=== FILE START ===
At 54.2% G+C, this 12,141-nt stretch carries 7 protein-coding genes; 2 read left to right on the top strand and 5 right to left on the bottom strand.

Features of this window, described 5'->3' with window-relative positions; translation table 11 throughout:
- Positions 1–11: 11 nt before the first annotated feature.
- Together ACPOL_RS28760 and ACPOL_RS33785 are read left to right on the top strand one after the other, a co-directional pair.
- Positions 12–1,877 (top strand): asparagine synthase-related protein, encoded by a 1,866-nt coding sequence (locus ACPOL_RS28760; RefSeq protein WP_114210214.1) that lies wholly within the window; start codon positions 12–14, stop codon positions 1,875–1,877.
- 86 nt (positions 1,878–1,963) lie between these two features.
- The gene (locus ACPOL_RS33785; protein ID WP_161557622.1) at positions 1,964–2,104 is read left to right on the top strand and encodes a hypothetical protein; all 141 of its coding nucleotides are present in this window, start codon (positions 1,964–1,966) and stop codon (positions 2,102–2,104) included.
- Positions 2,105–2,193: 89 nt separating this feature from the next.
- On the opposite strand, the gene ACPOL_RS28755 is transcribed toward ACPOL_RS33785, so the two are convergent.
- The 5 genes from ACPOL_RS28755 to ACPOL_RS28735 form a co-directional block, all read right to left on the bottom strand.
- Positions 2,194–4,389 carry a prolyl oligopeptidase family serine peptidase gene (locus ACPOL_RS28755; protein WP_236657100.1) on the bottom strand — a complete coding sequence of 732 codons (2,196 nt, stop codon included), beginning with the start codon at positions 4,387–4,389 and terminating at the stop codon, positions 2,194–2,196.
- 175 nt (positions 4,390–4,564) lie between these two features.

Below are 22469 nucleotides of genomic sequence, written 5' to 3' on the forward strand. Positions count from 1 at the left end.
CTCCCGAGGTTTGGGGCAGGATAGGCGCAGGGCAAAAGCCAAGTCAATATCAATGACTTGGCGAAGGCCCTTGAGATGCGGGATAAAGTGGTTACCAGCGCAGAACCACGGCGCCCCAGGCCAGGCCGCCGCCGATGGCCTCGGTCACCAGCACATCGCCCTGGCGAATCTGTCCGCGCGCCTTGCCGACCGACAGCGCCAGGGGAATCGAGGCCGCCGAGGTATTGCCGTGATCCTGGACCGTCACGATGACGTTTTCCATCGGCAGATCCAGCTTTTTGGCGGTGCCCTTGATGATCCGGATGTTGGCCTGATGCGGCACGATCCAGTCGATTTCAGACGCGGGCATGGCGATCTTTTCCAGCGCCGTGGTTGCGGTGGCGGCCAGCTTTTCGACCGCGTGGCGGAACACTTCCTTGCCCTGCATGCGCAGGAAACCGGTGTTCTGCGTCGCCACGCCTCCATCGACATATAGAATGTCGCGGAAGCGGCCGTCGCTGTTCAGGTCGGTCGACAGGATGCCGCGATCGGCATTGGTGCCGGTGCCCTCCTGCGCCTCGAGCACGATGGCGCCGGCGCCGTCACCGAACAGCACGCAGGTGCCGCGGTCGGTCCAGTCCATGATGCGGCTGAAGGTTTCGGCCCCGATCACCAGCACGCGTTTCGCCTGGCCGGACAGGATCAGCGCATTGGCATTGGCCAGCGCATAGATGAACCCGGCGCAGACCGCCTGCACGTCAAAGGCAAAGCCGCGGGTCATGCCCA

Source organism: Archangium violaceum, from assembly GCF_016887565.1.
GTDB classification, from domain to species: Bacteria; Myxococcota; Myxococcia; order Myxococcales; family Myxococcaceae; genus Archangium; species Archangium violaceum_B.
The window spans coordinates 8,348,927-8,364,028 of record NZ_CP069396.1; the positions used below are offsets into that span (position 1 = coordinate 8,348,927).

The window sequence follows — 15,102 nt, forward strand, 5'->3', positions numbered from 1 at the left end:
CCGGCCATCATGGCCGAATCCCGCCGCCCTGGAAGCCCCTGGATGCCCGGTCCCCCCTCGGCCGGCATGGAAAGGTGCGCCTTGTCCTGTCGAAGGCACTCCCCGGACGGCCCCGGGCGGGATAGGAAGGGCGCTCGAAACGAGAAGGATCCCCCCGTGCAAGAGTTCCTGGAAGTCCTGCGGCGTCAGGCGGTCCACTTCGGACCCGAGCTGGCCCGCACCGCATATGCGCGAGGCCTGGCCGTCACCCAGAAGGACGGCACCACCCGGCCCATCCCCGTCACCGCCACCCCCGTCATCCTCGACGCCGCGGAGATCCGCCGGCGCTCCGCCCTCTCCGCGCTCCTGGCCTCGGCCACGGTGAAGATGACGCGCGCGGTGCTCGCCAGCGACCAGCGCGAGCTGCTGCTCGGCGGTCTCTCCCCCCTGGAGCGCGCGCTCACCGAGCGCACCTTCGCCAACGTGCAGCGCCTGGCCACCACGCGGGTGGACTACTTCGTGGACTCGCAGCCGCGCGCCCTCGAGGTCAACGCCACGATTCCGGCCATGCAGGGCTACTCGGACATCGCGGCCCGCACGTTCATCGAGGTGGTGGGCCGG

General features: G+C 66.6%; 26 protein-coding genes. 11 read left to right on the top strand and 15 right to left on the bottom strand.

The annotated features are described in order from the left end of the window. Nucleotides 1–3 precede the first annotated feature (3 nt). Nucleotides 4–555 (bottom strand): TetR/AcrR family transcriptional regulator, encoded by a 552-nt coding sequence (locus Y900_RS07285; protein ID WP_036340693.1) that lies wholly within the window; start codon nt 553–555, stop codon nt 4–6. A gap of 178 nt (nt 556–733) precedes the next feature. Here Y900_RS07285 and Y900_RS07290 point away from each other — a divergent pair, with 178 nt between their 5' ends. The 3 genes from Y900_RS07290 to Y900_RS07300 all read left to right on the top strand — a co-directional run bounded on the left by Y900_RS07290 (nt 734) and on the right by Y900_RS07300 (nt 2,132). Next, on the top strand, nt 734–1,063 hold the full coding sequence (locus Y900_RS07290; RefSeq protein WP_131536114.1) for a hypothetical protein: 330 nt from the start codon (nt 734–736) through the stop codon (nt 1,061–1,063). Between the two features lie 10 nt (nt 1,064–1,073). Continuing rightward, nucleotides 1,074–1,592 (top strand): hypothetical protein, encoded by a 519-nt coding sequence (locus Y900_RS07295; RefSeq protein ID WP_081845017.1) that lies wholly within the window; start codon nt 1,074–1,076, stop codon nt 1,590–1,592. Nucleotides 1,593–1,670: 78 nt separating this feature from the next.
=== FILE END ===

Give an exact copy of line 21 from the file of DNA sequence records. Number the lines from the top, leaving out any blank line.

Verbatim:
The annotated features are described in order from the left end of the window. Nucleotides 1–3 precede the first annotated feature (3 nt). Nucleotides 4–555 (bottom strand): TetR/AcrR family transcriptional regulator, encoded by a 552-nt coding sequence (locus Y900_RS07285; protein ID WP_036340693.1) that lies wholly within the window; start codon nt 553–555, stop codon nt 4–6. A gap of 178 nt (nt 556–733) precedes the next feature. Here Y900_RS07285 and Y900_RS07290 point away from each other — a divergent pair, with 178 nt between their 5' ends. The 3 genes from Y900_RS07290 to Y900_RS07300 all read left to right on the top strand — a co-directional run bounded on the left by Y900_RS07290 (nt 734) and on the right by Y900_RS07300 (nt 2,132). Next, on the top strand, nt 734–1,063 hold the full coding sequence (locus Y900_RS07290; RefSeq protein WP_131536114.1) for a hypothetical protein: 330 nt from the start codon (nt 734–736) through the stop codon (nt 1,061–1,063). Between the two features lie 10 nt (nt 1,064–1,073). Continuing rightward, nucleotides 1,074–1,592 (top strand): hypothetical protein, encoded by a 519-nt coding sequence (locus Y900_RS07295; RefSeq protein ID WP_081845017.1) that lies wholly within the window; start codon nt 1,074–1,076, stop codon nt 1,590–1,592. Nucleotides 1,593–1,670: 78 nt separating this feature from the next.